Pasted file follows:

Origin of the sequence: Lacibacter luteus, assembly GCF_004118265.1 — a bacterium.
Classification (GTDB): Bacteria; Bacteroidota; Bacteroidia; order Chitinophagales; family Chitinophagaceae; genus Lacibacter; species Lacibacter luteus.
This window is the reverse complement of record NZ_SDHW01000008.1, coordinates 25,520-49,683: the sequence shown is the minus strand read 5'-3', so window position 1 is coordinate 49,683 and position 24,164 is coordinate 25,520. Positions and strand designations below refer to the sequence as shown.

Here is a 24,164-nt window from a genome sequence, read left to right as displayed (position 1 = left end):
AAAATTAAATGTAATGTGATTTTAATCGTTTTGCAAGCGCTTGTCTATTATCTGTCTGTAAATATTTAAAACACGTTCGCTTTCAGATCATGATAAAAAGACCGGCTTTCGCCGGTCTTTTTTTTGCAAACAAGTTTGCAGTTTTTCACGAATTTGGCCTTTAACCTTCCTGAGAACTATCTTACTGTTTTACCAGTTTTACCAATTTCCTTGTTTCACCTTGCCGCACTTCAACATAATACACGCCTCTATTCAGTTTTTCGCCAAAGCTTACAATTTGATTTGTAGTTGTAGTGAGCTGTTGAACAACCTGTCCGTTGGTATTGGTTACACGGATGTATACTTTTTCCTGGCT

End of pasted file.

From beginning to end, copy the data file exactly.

Origin of the sequence: Lacibacter luteus, assembly GCF_004118265.1 — a bacterium.
Classification (GTDB): Bacteria; Bacteroidota; Bacteroidia; order Chitinophagales; family Chitinophagaceae; genus Lacibacter; species Lacibacter luteus.
This window is the reverse complement of record NZ_SDHW01000008.1, coordinates 25,520-49,683: the sequence shown is the minus strand read 5'-3', so window position 1 is coordinate 49,683 and position 24,164 is coordinate 25,520. Positions and strand designations below refer to the sequence as shown.

Here is a 24,164-nt window from a genome sequence, read left to right as displayed (position 1 = left end):
AAAATTAAATGTAATGTGATTTTAATCGTTTTGCAAGCGCTTGTCTATTATCTGTCTGTAAATATTTAAAACACGTTCGCTTTCAGATCATGATAAAAAGACCGGCTTTCGCCGGTCTTTTTTTTGCAAACAAGTTTGCAGTTTTTCACGAATTTGGCCTTTAACCTTCCTGAGAACTATCTTACTGTTTTACCAGTTTTACCAATTTCCTTGTTTCACCTTGCCGCACTTCAACATAATACACGCCTCTATTCAGTTTTTCGCCAAAGCTTACAATTTGATTTGTAGTTGTAGTGAGCTGTTGAACAACCTGTCCGTTGGTATTGGTTACACGGATGTATACTTTTTCCTGGCT